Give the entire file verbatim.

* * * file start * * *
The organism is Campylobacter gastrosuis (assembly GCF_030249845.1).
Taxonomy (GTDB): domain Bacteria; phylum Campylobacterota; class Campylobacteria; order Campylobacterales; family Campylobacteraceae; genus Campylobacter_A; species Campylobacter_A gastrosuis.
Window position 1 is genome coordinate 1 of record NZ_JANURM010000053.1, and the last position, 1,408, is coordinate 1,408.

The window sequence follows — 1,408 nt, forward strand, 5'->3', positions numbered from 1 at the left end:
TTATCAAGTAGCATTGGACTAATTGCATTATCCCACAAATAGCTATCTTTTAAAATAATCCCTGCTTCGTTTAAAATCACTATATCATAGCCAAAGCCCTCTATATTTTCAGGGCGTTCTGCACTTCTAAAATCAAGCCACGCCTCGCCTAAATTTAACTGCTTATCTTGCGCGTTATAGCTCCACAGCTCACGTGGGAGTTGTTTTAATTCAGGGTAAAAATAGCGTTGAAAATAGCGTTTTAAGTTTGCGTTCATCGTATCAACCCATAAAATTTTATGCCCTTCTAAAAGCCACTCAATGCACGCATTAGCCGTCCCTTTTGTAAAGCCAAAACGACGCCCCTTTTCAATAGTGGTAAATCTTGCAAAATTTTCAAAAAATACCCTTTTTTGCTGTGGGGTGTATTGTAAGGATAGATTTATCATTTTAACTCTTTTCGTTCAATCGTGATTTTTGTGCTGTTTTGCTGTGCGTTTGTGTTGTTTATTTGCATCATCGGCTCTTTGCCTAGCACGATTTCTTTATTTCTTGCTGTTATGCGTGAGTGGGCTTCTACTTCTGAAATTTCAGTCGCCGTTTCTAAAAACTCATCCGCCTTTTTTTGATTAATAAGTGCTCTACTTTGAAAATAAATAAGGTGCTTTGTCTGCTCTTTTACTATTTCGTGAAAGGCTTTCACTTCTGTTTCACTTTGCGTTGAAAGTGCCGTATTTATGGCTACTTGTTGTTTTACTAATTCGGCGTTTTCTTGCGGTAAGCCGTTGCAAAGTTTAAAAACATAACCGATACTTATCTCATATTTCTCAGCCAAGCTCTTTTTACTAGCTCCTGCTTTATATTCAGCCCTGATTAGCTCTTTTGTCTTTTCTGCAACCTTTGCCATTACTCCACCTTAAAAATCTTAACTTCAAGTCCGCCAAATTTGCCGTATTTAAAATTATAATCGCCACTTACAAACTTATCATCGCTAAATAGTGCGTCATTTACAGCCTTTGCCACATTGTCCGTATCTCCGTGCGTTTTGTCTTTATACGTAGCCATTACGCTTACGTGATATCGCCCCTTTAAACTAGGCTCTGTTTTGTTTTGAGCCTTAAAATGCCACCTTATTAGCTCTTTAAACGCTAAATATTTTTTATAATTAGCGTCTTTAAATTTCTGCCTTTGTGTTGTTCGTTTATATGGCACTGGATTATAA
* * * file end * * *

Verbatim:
The organism is Campylobacter gastrosuis (assembly GCF_030249845.1).
Taxonomy (GTDB): domain Bacteria; phylum Campylobacterota; class Campylobacteria; order Campylobacterales; family Campylobacteraceae; genus Campylobacter_A; species Campylobacter_A gastrosuis.
Window position 1 is genome coordinate 1 of record NZ_JANURM010000053.1, and the last position, 1,408, is coordinate 1,408.

The window sequence follows — 1,408 nt, forward strand, 5'->3', positions numbered from 1 at the left end:
TTATCAAGTAGCATTGGACTAATTGCATTATCCCACAAATAGCTATCTTTTAAAATAATCCCTGCTTCGTTTAAAATCACTATATCATAGCCAAAGCCCTCTATATTTTCAGGGCGTTCTGCACTTCTAAAATCAAGCCACGCCTCGCCTAAATTTAACTGCTTATCTTGCGCGTTATAGCTCCACAGCTCACGTGGGAGTTGTTTTAATTCAGGGTAAAAATAGCGTTGAAAATAGCGTTTTAAGTTTGCGTTCATCGTATCAACCCATAAAATTTTATGCCCTTCTAAAAGCCACTCAATGCACGCATTAGCCGTCCCTTTTGTAAAGCCAAAACGACGCCCCTTTTCAATAGTGGTAAATCTTGCAAAATTTTCAAAAAATACCCTTTTTTGCTGTGGGGTGTATTGTAAGGATAGATTTATCATTTTAACTCTTTTCGTTCAATCGTGATTTTTGTGCTGTTTTGCTGTGCGTTTGTGTTGTTTATTTGCATCATCGGCTCTTTGCCTAGCACGATTTCTTTATTTCTTGCTGTTATGCGTGAGTGGGCTTCTACTTCTGAAATTTCAGTCGCCGTTTCTAAAAACTCATCCGCCTTTTTTTGATTAATAAGTGCTCTACTTTGAAAATAAATAAGGTGCTTTGTCTGCTCTTTTACTATTTCGTGAAAGGCTTTCACTTCTGTTTCACTTTGCGTTGAAAGTGCCGTATTTATGGCTACTTGTTGTTTTACTAATTCGGCGTTTTCTTGCGGTAAGCCGTTGCAAAGTTTAAAAACATAACCGATACTTATCTCATATTTCTCAGCCAAGCTCTTTTTACTAGCTCCTGCTTTATATTCAGCCCTGATTAGCTCTTTTGTCTTTTCTGCAACCTTTGCCATTACTCCACCTTAAAAATCTTAACTTCAAGTCCGCCAAATTTGCCGTATTTAAAATTATAATCGCCACTTACAAACTTATCATCGCTAAATAGTGCGTCATTTACAGCCTTTGCCACATTGTCCGTATCTCCGTGCGTTTTGTCTTTATACGTAGCCATTACGCTTACGTGATATCGCCCCTTTAAACTAGGCTCTGTTTTGTTTTGAGCCTTAAAATGCCACCTTATTAGCTCTTTAAACGCTAAATATTTTTTATAATTAGCGTCTTTAAATTTCTGCCTTTGTGTTGTTCGTTTATATGGCACTGGATTATAA